By Josh Tarpley After a very successful 2016 with both “Jackie” and “Neruda,” director Pablo Larraín has his next project set. Like “Jackie,” “The True American” looks to tackle another violent episode in America’s past, this time a more recent shooting incident in the days after the 9/11 attacks. Taking over the project from one-time director Kathryn Bigelow, the film has Tom Hardy set to co-lead the film.
Click beyond the jump to learn more about “The True American.” An adaptation of Anand Giridharadas’ nonfiction book of the same name, “The True American” will tells the story of Rais Bhuiyan, a Muslim immigrant and Bangladesh Air Force veteran who survived a shooting in Texas days after the 9/11 attacks. The shooter, Mark Stroman, a self described “Arab-slayer,” was put on death row, and (in an astonishing turn of events) Bhuiyan worked to see Stroman spared from execution.
After being unfamiliar with the events myself, a quick look at the book’s synopsis shows how this could be a powerful movie:
“The True American tells the story of Raisuddin Bhuiyan, a Bangladesh Air Force officer who dreams of immigrating to America and working in technology. But days after 9/11, an avowed “American terrorist” named Mark Stroman, seeking revenge, walks into the Dallas minimart where Bhuiyan has found temporary work and shoots him, maiming and nearly killing him. Two other victims, at other gas stations, aren’t so lucky, dying at once.
The True American traces the making of these two men, Stroman and Bhuiyan, and of their fateful encounter. It follows them as they rebuild shattered lives―one striving on Death Row to become a better man, the other to heal and pull himself up from the lowest rung on the ladder of an unfamiliar country.
Ten years after the shooting, an Islamic pilgrimage seeds in Bhuiyan a strange idea: if he is ever to be whole, he must reenter Stroman’s life. He longs to confront Stroman and speak to him face to face about the attack that changed their lives. Bhuiyan publicly forgives Stroman, in the name of his religion and its notion of mercy. Then he wages a legal and public-relations campaign, against the State of Texas and Governor Rick Perry, to have his attacker spared from the death penalty.
Ranging from Texas’s juvenile justice system to the swirling crowd of pilgrims at the Hajj in Mecca; from a biker bar to an immigrant mosque in Dallas; from young military cadets in Bangladesh to elite paratroopers in Israel; from a wealthy household of chicken importers in Karachi, Pakistan, to the sober residences of Brownwood, Texas, The True American is a rich, colorful, profoundly moving exploration of the American dream in its many dimensions. Ultimately it tells a story about our love-hate relationship with immigrants, about the encounter of Islam and the West, about how―or whether―we choose what we become. [Amazon]”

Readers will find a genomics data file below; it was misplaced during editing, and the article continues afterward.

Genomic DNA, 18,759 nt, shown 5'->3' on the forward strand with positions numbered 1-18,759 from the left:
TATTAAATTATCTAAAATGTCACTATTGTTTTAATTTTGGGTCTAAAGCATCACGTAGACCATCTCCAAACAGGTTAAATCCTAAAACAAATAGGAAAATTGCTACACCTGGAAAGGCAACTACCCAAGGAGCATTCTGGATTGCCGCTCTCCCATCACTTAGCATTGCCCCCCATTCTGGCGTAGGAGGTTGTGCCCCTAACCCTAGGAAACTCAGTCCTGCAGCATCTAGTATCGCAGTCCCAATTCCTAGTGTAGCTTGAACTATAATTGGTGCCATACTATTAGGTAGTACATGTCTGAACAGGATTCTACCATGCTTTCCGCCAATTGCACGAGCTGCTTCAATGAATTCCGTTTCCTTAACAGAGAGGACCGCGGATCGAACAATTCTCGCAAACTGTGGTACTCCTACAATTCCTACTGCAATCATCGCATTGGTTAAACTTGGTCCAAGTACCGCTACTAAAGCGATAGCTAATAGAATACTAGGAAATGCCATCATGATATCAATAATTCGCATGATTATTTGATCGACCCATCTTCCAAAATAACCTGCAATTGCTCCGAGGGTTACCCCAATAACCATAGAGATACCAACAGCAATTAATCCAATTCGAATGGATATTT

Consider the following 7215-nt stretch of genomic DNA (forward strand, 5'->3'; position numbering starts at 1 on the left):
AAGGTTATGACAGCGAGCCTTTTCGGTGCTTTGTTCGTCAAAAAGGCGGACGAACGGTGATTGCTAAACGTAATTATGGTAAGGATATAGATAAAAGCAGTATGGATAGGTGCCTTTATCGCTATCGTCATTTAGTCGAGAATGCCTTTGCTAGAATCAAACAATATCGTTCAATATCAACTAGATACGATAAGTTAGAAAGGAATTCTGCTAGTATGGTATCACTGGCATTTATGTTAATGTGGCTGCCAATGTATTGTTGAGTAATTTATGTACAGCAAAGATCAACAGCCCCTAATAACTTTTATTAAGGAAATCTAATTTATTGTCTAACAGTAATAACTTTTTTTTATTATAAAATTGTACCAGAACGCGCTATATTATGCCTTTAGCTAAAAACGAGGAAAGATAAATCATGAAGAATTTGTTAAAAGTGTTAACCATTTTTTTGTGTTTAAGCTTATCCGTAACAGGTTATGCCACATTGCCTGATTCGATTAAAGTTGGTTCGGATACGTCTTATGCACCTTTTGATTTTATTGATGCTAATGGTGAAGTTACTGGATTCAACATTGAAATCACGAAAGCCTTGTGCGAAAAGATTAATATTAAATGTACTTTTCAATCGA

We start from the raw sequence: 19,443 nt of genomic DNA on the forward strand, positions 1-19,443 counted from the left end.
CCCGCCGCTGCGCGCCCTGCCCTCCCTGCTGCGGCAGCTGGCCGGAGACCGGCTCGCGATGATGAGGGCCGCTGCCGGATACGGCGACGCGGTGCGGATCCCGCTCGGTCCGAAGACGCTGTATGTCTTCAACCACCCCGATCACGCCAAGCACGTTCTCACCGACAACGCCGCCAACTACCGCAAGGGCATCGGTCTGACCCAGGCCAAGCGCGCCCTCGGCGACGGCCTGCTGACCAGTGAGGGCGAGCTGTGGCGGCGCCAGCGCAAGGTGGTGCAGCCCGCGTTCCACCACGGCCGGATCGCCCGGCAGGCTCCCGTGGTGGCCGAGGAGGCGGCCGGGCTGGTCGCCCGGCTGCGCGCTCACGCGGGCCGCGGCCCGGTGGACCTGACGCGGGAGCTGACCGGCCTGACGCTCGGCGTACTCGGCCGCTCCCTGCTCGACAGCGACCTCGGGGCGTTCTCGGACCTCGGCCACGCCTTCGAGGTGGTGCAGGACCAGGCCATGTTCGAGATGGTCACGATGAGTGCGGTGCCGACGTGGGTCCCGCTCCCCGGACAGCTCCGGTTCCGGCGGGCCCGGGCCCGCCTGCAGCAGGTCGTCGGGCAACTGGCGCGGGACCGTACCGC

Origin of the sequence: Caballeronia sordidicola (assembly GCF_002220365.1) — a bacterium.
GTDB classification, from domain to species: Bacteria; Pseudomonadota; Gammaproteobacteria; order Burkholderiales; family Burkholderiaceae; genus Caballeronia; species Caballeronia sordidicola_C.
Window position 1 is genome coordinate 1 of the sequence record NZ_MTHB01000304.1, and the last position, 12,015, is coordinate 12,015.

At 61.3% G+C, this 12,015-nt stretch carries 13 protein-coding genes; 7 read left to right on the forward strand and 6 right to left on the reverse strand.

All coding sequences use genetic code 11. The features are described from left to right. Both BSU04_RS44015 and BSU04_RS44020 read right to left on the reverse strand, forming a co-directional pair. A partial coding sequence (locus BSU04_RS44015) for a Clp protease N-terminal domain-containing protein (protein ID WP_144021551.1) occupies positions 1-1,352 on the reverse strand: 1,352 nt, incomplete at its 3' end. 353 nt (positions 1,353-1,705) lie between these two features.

As mentioned before, at one time Bigelow was attached to direct, she will still remain as a producer as Larraín takes over the director’s chair. If you saw “Jackie” then you know that Larraín has the ability to bring this material to life in a truly mesmerizing way. Whether it be the shooting itself or the relationship these two men build, Larraín’s sensibilities seem well suited for a character study such as this.
Expect to see a lot of conversation around this project as it develops, in today’s political climate there will no doubt be controversy over a film focused on a Muslim immigrant shown in a positive light. Again, this is a true story, but that won’t stop some from claiming the film has overt political messages as if it were a fictional tale.
With “Jackie” serving as a warm-up for Larraín’s Oscar chances, expect to see “The True American” in the awards conversation in whatever year it sees release (most likely 2018). What are your thoughts? Do you think the “Jackie” director is well suited to this material? Were you familiar with the real life events before today? Let us know in the comments below!
You can follow Josh and hear more of his thoughts on the Oscars and Film on Twitter at @JoshTarpley7